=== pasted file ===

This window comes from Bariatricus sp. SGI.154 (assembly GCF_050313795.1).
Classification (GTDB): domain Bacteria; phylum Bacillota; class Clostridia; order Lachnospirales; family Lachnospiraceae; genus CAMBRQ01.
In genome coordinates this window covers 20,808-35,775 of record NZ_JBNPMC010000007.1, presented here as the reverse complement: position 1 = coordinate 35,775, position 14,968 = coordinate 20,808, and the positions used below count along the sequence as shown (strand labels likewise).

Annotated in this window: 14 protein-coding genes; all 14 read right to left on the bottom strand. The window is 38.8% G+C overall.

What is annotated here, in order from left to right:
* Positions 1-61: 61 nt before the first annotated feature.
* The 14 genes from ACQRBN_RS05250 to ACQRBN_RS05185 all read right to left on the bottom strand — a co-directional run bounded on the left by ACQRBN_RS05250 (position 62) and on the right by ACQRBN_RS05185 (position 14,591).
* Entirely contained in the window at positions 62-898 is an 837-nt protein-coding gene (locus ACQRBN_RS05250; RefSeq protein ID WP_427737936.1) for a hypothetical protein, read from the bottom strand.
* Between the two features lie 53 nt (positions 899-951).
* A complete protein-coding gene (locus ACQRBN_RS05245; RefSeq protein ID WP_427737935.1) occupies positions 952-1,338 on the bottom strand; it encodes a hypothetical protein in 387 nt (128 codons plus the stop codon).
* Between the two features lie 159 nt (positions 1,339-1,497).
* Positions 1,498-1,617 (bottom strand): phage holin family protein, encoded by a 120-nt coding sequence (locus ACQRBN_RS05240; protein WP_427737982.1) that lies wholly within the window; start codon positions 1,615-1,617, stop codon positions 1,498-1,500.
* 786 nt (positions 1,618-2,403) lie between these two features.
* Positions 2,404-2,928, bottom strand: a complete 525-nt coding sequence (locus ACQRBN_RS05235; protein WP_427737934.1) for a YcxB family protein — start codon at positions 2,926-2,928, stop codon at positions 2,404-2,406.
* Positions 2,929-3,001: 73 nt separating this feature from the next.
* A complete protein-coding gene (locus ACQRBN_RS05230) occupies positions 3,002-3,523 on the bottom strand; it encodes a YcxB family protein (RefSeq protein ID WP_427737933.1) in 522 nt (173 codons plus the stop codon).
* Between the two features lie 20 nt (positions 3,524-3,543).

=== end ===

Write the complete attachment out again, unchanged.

This window comes from Bariatricus sp. SGI.154 (assembly GCF_050313795.1).
Classification (GTDB): domain Bacteria; phylum Bacillota; class Clostridia; order Lachnospirales; family Lachnospiraceae; genus CAMBRQ01.
In genome coordinates this window covers 20,808-35,775 of record NZ_JBNPMC010000007.1, presented here as the reverse complement: position 1 = coordinate 35,775, position 14,968 = coordinate 20,808, and the positions used below count along the sequence as shown (strand labels likewise).

Annotated in this window: 14 protein-coding genes; all 14 read right to left on the bottom strand. The window is 38.8% G+C overall.

What is annotated here, in order from left to right:
* Positions 1-61: 61 nt before the first annotated feature.
* The 14 genes from ACQRBN_RS05250 to ACQRBN_RS05185 all read right to left on the bottom strand — a co-directional run bounded on the left by ACQRBN_RS05250 (position 62) and on the right by ACQRBN_RS05185 (position 14,591).
* Entirely contained in the window at positions 62-898 is an 837-nt protein-coding gene (locus ACQRBN_RS05250; RefSeq protein ID WP_427737936.1) for a hypothetical protein, read from the bottom strand.
* Between the two features lie 53 nt (positions 899-951).
* A complete protein-coding gene (locus ACQRBN_RS05245; RefSeq protein ID WP_427737935.1) occupies positions 952-1,338 on the bottom strand; it encodes a hypothetical protein in 387 nt (128 codons plus the stop codon).
* Between the two features lie 159 nt (positions 1,339-1,497).
* Positions 1,498-1,617 (bottom strand): phage holin family protein, encoded by a 120-nt coding sequence (locus ACQRBN_RS05240; protein WP_427737982.1) that lies wholly within the window; start codon positions 1,615-1,617, stop codon positions 1,498-1,500.
* 786 nt (positions 1,618-2,403) lie between these two features.
* Positions 2,404-2,928, bottom strand: a complete 525-nt coding sequence (locus ACQRBN_RS05235; protein WP_427737934.1) for a YcxB family protein — start codon at positions 2,926-2,928, stop codon at positions 2,404-2,406.
* Positions 2,929-3,001: 73 nt separating this feature from the next.
* A complete protein-coding gene (locus ACQRBN_RS05230) occupies positions 3,002-3,523 on the bottom strand; it encodes a YcxB family protein (RefSeq protein ID WP_427737933.1) in 522 nt (173 codons plus the stop codon).
* Between the two features lie 20 nt (positions 3,524-3,543).